Crossing the Border: The Consequences of Venezuela’s Refugee Crisis for the Colombia-FARC Peace Accords

As Colombia grapples with the implementation of its peace deal with the FARC rebel group, the regional context is rarely out of sight. The influx of Venezuelan refugees into Colombia, provoked by hyperinflation and a political crisis within Venezuela, has complicated matters for the government of Juan Manuel Santos. By placing strains on rural areas recovering from a history of civil conflict and increasing political uncertainty in the run-up to the May 2018 Colombian presidential elections, the Venezuelan crisis presents a challenge to a lasting peace in Colombia. 

The economic and political decline of Venezuela has resulted in the largest refugee crisis in modern Latin America. With as many as 4 million Venezuelans crossing into neighboring countries to escape from the economic mismanagement, disease, and political oppression of the Nicolas Maduro regime, the country is on pace to eclipse Syria’s 5.5 million person refugee crisis within the next year. Ian Bremmer of the political risk consultancy Eurasia Group refers to the exodus as the world’s “least-talked-about” immigration crisis.

Colombia has been hit especially hard by the refugee crisis. The Colombian Ministry of Foreign Relations estimated around 550,000 Venezuelan citizens had entered Colombia by the end of 2017, approaching the 700,000 person population of Rohingya refugees in Bangladesh. To find out how to respond to this mass migration, Bogotá sent a delegation to Turkey in May 2017, meeting with policymakers at the Turkish Cooperation and Coordination Agency and learning how Syrian refugee camps could provide a model for Colombia.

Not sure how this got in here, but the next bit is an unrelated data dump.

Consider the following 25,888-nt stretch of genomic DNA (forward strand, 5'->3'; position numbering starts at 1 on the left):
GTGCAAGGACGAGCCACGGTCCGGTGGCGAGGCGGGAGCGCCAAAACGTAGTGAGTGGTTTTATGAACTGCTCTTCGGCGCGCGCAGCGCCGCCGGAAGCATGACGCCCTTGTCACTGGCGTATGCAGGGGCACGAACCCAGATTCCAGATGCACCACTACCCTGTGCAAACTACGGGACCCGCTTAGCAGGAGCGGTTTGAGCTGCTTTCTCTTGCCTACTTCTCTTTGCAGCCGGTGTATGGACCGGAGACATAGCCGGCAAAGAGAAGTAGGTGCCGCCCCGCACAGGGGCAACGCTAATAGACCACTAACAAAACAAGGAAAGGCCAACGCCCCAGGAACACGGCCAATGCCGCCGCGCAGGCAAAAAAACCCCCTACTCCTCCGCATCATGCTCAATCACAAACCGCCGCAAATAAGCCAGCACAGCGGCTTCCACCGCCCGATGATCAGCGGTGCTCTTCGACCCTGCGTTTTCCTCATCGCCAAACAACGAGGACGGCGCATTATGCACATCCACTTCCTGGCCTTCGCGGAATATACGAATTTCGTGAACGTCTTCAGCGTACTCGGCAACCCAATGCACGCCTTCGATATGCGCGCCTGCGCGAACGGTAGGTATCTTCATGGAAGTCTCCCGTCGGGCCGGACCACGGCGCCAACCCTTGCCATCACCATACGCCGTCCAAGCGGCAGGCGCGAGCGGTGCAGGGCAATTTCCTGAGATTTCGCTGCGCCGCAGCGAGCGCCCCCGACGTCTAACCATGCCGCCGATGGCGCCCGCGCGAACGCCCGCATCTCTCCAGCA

In this Feb. 23, 2018 photo, Venezuelan migrants pray before lunch at the “Divina Providencia” migrant shelter run by the diocese of Cucuta, in Cucuta, Colombia, on the border with Venezuela. The diocese offers an average of 1000 meals a day for the migrants. (AP Photo/Fernando Vergara)
The arrival of Venezuelan refugees in Colombia presents two threats to the implementation of the Colombia peace process. First, by placing economic strain on the already resource-poor Eastern regions of the country, the entry of refugees prevents the state from honoring its obligations to those harmed by the civil conflict. Second, by presenting the administration of Juan Manuel Santos with a difficult choice over whether to accept refugees, the crisis strengthens the political opponents of the FARC deal. 

The economic impact of Venezuelan refugees’ entry into Eastern Colombia poses a challenge to long term rural reforms. Although much of the focus on the Colombian government’s 2016 accord with FARC has been on dissolving armed groups and having them turn over their weapons, the terms of the agreement also include components for longer term peace. Land reform, aimed at reintegrating FARC members into the economy and alleviating the rural poverty that enabled rebel groups to emerge in the first place, is one such component. Despite the government’s best intentions to address the problems at the root of the Colombian civil conflict, these structural reforms have stalled. Joaquin Sanchez, commission chief of the International Verification Commission on Human Rights in Colombia, reported in February 2018 that only 5% of the integral land reforms had been completed. It is in this environment, where the needs of Colombian citizens are vastly underserved, that the government must accommodate a surge of refugees.